I’ve liked Milan Kundera for awhile, but reading his novel Immortality sealed the deal for me. Now I am a full-blown fan, and think he’s a wonderfully brilliant writer — not just as a craftsman of prose, though that would be enough — but as a builder of novels that are stunningly well put together.
Since I’m a Kundera groupie, I was glad to see an excerpt from his latest, The Curtain on The Guardian recently. There are many things in this article I could write about (and if I tried to write about all the thought-provoking items in it at once this would be the longest Litkicks post of all time), so I’ve chosen to focus on a couple of Kundera’s points. But I want you to know that even though it’s long, the entire excerpt is worth the time to read, especially if you like to think about things like being a writer and the writer’s relationship to his/her work.
In the past, I’ve touched on the issue of a writer’s personal relics becoming part of the whole of that person’s work, and whether or not that was a bad thing. As a reader, I’m often interested in the lives of writers I admire, and want to read as much about and by them as I can. But as a writer, I find the notion of having people read anything other than the writing I want them to read a little bit — for lack of a better word — creepy. While I doubt that I’m ever going to be studied by scholars years after my death, let’s just say for the purposes of this paragraph that it could happen. I’m really bothered by the idea that everything outside of my intended body of work might be fair game. Everything. My unfinished drafts unfit for anyone to see, my e-mails, letters, saved birthday cards, journals, notes, my book collection, my CD collection — all of these things could be dissected by scholars to give a better picture of the writer behind the work. And not only that, but connections could be made between all the stuff I have and the writing I do. Certainly, my writing (such as it is) is a product of my life and experiences, but I’m a big fan of making things up (not a fan of autobiography), and I don’t think it’s necessary for people to know that I had braces twice to understand where my writing comes from. (Except I just told you. I had braces. Twice. Analyze that.)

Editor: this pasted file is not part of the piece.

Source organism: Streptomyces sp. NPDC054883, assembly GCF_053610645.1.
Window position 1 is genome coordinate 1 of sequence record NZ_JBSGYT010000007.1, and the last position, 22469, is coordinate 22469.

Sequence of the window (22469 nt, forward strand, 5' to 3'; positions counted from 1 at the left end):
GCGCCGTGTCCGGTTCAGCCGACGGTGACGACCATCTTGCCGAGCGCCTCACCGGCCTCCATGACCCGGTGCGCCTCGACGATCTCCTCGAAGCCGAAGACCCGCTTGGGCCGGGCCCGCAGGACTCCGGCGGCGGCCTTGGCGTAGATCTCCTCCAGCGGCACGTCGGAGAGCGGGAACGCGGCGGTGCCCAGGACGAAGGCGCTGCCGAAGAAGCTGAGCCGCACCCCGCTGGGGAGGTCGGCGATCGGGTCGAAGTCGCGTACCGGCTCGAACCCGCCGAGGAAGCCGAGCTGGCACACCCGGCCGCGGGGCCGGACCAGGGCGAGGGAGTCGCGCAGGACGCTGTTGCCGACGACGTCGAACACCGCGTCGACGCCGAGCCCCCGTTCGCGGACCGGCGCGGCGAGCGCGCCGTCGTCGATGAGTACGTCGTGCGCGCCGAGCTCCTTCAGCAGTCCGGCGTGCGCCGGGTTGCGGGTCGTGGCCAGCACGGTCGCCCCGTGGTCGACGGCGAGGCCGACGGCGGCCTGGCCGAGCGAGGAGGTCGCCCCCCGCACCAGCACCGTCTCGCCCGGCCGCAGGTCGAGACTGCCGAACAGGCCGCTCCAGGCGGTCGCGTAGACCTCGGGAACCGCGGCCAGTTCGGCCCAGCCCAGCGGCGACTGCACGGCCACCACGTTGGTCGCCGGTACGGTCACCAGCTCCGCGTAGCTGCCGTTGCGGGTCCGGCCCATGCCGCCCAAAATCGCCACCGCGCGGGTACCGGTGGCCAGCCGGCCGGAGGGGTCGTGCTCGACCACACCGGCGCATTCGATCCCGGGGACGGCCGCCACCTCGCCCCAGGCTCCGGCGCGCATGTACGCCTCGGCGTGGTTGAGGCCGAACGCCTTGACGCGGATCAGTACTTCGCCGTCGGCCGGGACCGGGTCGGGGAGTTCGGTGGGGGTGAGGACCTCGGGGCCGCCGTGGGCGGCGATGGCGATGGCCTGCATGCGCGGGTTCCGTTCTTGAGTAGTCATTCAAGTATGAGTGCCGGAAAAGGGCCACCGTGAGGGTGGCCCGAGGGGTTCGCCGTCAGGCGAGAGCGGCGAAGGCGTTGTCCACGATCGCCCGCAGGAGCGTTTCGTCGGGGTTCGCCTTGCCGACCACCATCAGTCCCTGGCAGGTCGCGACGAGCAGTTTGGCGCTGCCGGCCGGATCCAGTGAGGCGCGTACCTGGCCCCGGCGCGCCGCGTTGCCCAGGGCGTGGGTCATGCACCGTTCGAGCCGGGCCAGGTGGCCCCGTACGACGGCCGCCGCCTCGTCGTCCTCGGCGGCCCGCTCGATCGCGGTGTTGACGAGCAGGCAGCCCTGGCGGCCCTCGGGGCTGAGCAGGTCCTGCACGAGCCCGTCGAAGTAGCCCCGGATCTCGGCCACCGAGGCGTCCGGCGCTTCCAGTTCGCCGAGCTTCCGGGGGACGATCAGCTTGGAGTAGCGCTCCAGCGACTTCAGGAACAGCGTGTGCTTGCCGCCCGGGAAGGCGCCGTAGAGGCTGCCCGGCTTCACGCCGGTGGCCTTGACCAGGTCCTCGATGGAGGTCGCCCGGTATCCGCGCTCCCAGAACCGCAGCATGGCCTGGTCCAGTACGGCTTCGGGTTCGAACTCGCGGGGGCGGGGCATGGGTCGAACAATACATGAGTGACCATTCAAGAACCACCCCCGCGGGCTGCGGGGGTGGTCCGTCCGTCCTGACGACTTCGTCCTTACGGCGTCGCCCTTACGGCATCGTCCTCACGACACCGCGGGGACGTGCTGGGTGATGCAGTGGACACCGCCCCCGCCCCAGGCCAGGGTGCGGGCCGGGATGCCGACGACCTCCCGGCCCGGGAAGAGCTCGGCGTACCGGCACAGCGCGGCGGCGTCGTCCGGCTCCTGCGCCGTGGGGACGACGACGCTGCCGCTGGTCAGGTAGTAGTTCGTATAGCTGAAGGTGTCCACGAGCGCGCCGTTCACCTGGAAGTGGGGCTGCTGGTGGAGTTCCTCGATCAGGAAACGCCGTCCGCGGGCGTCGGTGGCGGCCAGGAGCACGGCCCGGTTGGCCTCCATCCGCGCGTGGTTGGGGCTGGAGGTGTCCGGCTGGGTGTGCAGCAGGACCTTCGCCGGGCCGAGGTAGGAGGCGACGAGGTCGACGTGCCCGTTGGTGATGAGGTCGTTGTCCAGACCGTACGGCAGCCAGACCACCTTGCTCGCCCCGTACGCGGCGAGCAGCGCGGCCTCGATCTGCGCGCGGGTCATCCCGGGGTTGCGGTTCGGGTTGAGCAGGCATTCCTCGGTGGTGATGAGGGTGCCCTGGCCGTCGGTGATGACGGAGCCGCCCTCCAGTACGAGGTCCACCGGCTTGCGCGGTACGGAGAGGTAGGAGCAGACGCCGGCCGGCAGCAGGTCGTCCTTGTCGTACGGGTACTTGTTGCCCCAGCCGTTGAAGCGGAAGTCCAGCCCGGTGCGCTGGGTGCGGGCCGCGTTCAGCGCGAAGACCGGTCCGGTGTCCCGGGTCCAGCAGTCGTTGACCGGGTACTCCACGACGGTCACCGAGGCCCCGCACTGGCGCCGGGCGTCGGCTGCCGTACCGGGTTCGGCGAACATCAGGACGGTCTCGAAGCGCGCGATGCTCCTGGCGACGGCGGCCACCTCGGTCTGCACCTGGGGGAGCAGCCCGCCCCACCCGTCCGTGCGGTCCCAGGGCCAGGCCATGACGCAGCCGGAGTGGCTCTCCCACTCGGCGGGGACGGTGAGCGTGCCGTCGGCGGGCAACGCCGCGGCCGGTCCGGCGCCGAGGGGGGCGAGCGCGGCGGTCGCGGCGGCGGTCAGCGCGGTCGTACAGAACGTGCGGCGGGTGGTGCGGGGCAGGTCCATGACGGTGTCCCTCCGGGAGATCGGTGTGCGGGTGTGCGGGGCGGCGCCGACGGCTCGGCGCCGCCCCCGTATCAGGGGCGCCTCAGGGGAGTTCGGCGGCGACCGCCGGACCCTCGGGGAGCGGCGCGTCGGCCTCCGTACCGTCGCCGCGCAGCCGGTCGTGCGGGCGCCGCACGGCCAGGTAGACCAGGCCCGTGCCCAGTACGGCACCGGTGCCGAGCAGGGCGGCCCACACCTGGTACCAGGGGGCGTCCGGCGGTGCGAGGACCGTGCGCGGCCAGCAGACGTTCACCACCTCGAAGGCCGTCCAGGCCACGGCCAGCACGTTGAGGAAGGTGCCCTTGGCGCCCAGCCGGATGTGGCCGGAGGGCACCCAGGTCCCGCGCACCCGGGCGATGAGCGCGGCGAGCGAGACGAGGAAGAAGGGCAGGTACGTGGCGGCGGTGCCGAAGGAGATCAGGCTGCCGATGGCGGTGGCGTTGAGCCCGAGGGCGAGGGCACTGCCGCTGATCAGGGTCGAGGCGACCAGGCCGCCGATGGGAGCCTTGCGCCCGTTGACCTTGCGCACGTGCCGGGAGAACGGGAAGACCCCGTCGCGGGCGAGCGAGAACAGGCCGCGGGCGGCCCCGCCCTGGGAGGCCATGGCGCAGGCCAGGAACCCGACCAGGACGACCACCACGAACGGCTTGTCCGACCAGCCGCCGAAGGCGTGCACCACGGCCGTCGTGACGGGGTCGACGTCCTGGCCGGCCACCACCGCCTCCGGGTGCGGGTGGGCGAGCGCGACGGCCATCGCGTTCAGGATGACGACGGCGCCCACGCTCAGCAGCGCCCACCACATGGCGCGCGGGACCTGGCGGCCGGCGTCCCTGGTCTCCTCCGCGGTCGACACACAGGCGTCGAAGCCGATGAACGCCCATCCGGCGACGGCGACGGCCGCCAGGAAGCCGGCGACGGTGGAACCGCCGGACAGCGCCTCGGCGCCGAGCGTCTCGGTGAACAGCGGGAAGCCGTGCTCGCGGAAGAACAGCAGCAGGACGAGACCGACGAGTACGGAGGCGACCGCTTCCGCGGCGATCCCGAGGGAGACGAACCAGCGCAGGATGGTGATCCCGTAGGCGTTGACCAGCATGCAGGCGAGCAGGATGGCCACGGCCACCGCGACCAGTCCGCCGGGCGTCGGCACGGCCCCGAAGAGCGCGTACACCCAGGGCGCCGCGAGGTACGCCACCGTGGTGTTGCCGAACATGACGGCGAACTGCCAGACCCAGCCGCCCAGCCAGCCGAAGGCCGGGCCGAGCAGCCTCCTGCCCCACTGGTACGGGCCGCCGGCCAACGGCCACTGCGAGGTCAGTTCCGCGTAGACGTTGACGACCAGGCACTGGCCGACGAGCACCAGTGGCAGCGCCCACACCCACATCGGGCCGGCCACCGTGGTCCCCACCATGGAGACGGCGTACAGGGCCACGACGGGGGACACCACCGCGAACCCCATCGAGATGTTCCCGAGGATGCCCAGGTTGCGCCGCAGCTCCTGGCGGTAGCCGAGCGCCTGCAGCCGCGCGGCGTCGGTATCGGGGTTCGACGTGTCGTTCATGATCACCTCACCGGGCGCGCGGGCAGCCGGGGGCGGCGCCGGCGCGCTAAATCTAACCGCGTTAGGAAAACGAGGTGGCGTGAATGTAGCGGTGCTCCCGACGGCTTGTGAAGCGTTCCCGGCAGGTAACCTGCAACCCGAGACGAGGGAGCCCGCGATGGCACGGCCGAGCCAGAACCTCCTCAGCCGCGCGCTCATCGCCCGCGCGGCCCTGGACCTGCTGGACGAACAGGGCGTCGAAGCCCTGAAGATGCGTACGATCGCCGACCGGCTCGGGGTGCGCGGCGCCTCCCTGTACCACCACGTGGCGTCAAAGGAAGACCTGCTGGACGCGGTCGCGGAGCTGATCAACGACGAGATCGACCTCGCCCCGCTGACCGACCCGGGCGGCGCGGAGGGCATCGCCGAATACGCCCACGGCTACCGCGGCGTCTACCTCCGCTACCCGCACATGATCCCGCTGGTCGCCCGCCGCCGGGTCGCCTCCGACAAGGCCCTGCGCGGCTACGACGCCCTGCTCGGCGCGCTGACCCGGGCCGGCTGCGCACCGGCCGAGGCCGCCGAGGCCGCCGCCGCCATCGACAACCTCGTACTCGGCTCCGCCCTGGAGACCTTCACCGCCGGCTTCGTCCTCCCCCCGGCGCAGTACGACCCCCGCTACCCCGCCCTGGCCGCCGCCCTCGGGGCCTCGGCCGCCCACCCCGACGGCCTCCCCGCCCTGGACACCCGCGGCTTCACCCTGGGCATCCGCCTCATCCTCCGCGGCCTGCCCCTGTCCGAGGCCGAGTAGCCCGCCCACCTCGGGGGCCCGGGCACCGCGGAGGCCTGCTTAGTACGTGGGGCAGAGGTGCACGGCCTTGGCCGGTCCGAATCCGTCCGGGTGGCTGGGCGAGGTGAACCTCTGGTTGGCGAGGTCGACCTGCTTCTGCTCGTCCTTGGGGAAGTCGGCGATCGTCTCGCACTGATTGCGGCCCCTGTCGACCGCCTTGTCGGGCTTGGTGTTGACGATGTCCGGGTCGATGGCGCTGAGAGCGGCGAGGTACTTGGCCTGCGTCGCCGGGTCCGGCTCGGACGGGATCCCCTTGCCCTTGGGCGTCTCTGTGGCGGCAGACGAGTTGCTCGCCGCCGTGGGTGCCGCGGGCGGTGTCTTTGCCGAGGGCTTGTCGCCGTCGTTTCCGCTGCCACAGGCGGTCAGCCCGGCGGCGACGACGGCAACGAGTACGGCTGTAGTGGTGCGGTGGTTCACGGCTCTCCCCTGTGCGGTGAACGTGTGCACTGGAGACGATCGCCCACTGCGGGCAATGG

Bardeche sums up his verdict on Madame Bovary: “Flaubert missed his calling as a writer! And is that not basically the judgment of so many Flaubert admirers who end up telling you, ‘Oh, but if you read his correspondence, what a masterwork, what an exciting man it reveals!'”
I, too, often reread Flaubert’s letters, eager to know what he thought about his art and that of other writers. Still, fascinating as the correspondence can be, it is neither a masterwork nor a work. Because “the work”, l’oeuvre, is not simply everything a novelist writes – notebooks, diaries, articles. It is the end result of long labour on an aesthetic project
I will go still further: “the work” is what the writer will approve in his own final assessment. For life is short, reading is long, and literature is in the process of killing itself off through an insane proliferation. Every novelist, starting with his own work, should eliminate whatever is secondary, lay out for himself and for everyone else the ethic of the essential.
It’s pretty clear what side Kundera is on here. In the same section he writes, “The ethic of the essential has given way to the ethic of the archive. (The archive’s ideal: the sweet equality that reigns in an enormous common grave.)” I think this is a fascinating way of looking at it. I mean, as a writer, how would you feel if something you scribbled quickly in a journal was given the same weight by your audience as something you spent a long time working on and perfecting?
Earlier in the article, Kundera quotes Gustave Flaubert: “The artist must make posterity believe he never lived.” Kundera was writing about how he felt when he learned that Proust’s Albertine was based on a man, and that, no matter how much he didn’t want that to affect his picture of the character, his perception couldn’t help but change. But beyond that, it’s an important point: I believe very strongly that a writer’s life and ephemera should be secondary to (or, in an ideal world, completely irrelevant to) the writing. Like I wrote earlier, I’m a proponent of making things up, but even if every character I ever created was based (heavily or loosely) on people in my life, it shouldn’t matter. My experiences as a writer shouldn’t diminish yours as a reader. Certainly, writers should be in control of their work, which of course means what’s considered their work, yet once a reader interacts with it, it’s largely out of the writer’s hands. Going back to the purely hypothetical notion of my writing being widely read, I think I’d like for readers to be able to enjoy the work without having to assign significance to the fact that I had braces twice. My perspective shapes the work — it’s the material from which it’s created (sort of… there’s that whole “making things up” issue) — but even so, my own personal life is not and should not be the key to understanding it.
There’s so much more I could touch on, but I’m going to leave it there. (And seriously, go read Kundera’s excerpt.) How important is knowledge of a writer’s life, experiences, loves, or orthodontic adventures to the understanding and/or enjoyment of the work? As a reader, does knowing more about the writers you read enhance your experience of their writing? As a writer, do you think it’s okay for readers to know all of your business?